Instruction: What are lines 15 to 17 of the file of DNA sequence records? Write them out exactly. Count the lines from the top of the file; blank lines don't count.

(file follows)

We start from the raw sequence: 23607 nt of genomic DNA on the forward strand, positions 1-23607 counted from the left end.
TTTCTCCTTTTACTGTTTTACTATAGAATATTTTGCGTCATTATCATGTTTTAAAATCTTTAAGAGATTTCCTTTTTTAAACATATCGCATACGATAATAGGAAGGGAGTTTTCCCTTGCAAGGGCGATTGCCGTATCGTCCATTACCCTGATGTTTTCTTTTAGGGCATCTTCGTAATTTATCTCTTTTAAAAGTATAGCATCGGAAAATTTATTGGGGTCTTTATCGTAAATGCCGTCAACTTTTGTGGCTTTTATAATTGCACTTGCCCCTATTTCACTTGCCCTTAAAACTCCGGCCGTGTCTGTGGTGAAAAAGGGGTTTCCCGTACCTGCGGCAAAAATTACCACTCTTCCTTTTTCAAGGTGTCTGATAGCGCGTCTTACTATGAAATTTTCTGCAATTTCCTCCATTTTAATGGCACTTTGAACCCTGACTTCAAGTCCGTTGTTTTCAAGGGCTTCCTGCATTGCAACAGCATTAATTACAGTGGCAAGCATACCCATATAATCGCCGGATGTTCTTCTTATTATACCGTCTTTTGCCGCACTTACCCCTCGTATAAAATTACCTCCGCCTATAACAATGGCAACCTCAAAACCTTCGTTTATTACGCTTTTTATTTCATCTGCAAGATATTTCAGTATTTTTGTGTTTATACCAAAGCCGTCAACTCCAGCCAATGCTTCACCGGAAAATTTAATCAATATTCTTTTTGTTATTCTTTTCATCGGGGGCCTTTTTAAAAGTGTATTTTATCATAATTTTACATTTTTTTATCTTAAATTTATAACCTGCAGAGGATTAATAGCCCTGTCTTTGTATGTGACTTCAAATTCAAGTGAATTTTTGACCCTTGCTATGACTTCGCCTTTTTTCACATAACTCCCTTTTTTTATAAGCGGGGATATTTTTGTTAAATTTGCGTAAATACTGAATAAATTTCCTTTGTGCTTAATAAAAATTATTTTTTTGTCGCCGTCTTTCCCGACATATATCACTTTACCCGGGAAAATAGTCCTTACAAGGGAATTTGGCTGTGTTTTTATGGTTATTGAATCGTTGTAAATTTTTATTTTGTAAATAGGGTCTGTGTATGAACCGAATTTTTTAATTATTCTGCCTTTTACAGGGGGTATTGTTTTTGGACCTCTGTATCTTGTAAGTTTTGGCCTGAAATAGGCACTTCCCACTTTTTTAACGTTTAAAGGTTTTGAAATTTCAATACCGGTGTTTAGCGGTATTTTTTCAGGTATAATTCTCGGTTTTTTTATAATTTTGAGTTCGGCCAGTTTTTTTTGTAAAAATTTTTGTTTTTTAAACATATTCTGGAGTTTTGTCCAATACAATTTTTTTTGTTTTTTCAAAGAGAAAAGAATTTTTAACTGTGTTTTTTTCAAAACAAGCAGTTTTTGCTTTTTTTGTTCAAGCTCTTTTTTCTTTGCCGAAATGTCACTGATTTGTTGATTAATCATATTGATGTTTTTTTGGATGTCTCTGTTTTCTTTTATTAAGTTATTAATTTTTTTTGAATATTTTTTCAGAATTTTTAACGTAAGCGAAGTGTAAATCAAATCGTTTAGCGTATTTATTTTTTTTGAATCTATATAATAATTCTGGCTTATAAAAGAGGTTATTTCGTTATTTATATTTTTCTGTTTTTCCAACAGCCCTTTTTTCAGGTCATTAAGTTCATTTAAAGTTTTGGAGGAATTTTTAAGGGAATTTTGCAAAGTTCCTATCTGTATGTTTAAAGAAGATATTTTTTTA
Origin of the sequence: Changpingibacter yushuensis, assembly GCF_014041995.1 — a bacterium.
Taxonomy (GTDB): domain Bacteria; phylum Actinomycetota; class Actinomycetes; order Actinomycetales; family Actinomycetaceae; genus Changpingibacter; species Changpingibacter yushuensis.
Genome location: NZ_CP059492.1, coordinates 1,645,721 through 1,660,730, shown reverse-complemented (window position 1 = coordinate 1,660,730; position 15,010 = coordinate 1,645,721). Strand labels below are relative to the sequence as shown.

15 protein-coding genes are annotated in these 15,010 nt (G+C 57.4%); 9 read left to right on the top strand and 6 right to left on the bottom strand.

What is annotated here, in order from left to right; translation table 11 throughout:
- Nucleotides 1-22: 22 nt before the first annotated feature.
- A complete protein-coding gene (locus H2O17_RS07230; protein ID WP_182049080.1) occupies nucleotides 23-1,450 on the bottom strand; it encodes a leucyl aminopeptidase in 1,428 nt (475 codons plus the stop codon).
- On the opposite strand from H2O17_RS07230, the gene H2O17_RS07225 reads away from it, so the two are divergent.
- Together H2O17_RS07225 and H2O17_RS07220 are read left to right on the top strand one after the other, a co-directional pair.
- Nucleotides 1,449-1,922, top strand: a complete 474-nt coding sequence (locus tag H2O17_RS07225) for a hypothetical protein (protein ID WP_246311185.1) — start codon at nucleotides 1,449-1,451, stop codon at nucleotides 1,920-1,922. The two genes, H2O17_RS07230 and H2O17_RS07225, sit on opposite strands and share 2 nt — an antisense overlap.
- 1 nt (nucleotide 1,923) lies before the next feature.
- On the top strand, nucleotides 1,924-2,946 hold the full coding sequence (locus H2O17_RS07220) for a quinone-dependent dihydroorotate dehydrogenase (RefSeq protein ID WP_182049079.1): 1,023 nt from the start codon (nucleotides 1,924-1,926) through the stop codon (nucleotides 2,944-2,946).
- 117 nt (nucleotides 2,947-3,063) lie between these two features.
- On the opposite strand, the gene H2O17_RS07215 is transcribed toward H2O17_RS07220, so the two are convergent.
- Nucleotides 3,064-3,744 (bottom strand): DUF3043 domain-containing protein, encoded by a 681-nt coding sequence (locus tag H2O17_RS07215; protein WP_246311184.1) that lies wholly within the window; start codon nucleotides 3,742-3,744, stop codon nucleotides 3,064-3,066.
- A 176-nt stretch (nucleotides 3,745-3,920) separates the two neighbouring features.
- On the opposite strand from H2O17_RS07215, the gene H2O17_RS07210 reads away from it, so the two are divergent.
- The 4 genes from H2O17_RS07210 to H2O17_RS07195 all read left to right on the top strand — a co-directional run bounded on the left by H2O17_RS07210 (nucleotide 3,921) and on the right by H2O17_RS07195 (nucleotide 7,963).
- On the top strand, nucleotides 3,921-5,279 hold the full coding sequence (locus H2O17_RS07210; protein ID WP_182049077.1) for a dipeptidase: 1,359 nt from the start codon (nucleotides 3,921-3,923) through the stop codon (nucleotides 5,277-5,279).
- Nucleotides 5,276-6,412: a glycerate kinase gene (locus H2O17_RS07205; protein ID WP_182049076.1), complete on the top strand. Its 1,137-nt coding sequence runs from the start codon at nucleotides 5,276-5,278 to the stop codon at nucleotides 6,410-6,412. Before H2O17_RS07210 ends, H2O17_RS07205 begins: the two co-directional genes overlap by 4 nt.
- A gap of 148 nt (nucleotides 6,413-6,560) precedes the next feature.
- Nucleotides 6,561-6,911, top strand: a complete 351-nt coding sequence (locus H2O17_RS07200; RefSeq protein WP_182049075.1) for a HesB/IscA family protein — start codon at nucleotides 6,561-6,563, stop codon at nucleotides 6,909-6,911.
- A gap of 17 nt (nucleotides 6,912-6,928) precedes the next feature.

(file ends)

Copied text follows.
- 117 nt (nucleotides 2,947-3,063) lie between these two features.
- On the opposite strand, the gene H2O17_RS07215 is transcribed toward H2O17_RS07220, so the two are convergent.
- Nucleotides 3,064-3,744 (bottom strand): DUF3043 domain-containing protein, encoded by a 681-nt coding sequence (locus tag H2O17_RS07215; protein WP_246311184.1) that lies wholly within the window; start codon nucleotides 3,742-3,744, stop codon nucleotides 3,064-3,066.